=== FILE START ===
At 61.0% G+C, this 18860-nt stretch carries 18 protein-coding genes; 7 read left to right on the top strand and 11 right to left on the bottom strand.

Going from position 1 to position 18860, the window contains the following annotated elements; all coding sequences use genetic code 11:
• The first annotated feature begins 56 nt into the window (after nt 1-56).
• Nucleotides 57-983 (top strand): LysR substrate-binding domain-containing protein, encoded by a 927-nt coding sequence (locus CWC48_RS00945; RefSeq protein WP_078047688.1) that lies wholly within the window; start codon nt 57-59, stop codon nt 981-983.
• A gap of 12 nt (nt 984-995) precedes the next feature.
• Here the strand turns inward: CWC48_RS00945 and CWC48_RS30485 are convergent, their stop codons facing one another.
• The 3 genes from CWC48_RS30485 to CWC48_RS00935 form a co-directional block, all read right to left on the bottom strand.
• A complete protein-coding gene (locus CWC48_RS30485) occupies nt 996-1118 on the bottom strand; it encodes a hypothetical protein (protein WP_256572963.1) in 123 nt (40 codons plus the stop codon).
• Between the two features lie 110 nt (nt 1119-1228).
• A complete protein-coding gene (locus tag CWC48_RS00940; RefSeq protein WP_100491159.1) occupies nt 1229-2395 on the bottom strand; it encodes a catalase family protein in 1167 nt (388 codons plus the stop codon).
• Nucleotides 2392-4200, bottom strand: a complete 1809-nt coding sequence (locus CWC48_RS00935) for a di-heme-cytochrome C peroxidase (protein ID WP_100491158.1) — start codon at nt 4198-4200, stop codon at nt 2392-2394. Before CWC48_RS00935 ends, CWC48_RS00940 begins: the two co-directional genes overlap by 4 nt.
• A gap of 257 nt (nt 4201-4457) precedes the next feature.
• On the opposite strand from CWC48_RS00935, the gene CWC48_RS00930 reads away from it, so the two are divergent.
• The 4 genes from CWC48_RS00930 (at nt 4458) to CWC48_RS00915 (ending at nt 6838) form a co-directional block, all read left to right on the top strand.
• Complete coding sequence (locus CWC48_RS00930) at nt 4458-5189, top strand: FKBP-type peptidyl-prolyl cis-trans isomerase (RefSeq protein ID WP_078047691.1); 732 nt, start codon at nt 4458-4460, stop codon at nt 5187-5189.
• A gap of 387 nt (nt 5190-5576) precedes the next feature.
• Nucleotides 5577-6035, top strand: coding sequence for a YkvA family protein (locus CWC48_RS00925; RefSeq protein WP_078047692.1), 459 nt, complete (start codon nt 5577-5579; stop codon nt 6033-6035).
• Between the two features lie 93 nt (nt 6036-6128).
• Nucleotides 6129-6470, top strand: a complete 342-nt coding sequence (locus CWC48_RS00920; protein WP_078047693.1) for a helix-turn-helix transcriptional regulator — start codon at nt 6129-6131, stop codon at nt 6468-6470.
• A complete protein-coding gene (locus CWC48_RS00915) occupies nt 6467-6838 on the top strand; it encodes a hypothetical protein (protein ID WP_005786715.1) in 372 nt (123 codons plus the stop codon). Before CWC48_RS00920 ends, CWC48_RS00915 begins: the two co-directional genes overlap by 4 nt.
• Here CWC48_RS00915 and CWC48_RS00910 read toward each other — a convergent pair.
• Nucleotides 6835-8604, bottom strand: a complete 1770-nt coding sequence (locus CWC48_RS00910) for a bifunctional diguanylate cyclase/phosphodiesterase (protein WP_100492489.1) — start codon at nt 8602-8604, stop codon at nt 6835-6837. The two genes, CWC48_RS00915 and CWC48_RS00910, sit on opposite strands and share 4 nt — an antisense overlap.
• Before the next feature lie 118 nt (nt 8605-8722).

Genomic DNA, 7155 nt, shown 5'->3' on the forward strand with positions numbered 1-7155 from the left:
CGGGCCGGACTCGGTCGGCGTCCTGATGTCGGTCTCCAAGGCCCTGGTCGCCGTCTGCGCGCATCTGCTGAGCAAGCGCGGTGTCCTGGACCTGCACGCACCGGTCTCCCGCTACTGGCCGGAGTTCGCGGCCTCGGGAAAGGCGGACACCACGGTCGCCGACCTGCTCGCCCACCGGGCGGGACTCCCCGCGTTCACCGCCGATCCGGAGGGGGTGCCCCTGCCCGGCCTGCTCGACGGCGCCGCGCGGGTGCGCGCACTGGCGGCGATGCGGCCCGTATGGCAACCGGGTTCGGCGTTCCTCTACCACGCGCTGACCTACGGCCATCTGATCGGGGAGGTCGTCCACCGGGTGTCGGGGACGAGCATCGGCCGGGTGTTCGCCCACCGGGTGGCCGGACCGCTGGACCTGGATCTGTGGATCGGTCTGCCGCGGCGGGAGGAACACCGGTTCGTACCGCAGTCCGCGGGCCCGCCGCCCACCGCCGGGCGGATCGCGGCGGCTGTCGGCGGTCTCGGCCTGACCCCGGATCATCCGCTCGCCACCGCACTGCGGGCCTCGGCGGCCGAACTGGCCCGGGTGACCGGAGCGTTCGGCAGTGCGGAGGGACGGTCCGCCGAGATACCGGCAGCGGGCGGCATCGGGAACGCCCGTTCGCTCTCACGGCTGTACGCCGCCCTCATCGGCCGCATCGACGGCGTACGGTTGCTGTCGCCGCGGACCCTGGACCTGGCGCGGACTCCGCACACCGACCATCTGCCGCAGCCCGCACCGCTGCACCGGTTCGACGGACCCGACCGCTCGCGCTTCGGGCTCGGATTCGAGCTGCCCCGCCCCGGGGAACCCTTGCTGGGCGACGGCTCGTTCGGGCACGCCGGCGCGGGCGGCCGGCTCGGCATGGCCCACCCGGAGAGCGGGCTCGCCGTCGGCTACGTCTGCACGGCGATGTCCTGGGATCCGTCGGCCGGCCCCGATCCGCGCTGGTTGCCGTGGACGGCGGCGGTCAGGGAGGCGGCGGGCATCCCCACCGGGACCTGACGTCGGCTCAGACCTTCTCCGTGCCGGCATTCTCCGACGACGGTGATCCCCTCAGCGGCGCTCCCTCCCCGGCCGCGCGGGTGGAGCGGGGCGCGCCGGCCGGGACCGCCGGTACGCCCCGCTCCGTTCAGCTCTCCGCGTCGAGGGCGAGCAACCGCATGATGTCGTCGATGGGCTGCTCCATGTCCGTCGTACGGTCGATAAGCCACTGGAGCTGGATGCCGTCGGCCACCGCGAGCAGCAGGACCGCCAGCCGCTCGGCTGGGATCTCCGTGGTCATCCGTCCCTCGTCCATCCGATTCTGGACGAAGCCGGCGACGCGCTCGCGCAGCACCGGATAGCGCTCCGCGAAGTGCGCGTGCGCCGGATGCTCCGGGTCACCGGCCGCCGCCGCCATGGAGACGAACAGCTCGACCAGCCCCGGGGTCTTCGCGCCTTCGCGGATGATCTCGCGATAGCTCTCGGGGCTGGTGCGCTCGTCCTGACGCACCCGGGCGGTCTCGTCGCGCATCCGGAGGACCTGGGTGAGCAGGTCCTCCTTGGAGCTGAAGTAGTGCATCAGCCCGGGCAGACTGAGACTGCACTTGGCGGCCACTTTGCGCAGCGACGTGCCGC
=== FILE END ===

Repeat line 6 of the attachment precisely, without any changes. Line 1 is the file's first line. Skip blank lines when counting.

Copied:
• Here the strand turns inward: CWC48_RS00945 and CWC48_RS30485 are convergent, their stop codons facing one another.